Sonia Sotomayor, President Obama's first Supreme Court nominee, has drawn criticism for a statement she made in 2001: "I would hope that a wise Latina woman with the richness of her experiences would more often than not reach a better conclusion than a white male who hasn't lived that life." You can bet that some Senators will focus on her words during Sotomayor's confirmation hearings later this summer.
Before you decide on Sotomayor's qualifications to serve on the Supreme Court, or not, based solely on that statement, you should read the entire address from which it was taken, "A Latin Judge's Voice," as reprinted in the New York Times.
In the same address, Sotomayor says, "Let us not forget that wise men like Oliver Wendell Holmes and Justice Cardozo voted on cases which upheld both sex and race discrimination in our society."
Later in the address, Sotomayor acknowledges the capability of judges "of different experiences or backgrounds" from her own to make rulings showing sensitivity to the needs of the nation's diverse population. "As Judge Cedarbaum pointed out to me, nine white men on the Supreme Court in the past have done so on many occasions and on many issues including Brown," she said, referencing the landmark Brown vs. Board of Education Supreme Court decision banning racial segregation in public schools.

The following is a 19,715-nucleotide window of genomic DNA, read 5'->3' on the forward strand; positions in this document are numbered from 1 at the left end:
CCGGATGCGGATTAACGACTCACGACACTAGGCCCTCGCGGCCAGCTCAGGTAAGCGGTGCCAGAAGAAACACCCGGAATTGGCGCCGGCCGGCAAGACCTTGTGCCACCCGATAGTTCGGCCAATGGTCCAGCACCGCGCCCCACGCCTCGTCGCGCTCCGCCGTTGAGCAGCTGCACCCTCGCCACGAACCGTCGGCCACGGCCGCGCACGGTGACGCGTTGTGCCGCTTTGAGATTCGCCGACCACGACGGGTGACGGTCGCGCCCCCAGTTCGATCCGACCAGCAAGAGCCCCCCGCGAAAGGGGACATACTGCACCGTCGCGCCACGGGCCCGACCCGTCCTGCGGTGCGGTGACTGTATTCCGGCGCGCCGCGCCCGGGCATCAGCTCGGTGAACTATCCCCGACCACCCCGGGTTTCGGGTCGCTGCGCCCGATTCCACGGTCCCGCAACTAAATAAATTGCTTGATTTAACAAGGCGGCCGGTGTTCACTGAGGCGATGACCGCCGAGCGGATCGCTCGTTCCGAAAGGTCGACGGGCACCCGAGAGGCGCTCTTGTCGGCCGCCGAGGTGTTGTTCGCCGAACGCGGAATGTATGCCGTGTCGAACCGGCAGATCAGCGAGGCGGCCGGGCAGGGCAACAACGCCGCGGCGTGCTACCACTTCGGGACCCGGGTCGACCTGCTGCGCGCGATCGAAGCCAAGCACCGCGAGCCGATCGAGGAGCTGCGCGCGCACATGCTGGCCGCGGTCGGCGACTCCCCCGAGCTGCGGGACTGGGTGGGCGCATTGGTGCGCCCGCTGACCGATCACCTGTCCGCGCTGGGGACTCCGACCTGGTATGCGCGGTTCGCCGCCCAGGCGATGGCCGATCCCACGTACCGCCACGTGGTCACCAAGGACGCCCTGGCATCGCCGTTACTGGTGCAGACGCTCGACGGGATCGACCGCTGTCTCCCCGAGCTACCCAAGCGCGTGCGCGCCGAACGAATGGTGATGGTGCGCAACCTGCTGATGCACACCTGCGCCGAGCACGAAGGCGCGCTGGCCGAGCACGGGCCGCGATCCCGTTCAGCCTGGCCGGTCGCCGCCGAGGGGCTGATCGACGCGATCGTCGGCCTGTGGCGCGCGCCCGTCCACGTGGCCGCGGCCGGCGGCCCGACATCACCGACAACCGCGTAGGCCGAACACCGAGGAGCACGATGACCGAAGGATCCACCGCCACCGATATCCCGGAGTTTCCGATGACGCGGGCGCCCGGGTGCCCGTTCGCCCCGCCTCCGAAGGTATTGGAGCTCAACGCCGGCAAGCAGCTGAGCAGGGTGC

While Sotomayor clearly admits that judges must maintain neutrality, the basis of her speech is that how they were raised, and the lives that they have lived, will ultimately shape all judge's views of justice.
Is is realistic to believe that judges can, or should, always blindly disregard their life experiences in their decisions? Should Sotomayor's "Latin woman wisdom" statement be as controversial as it may become? To be fair, read her entire address, then you be the judge.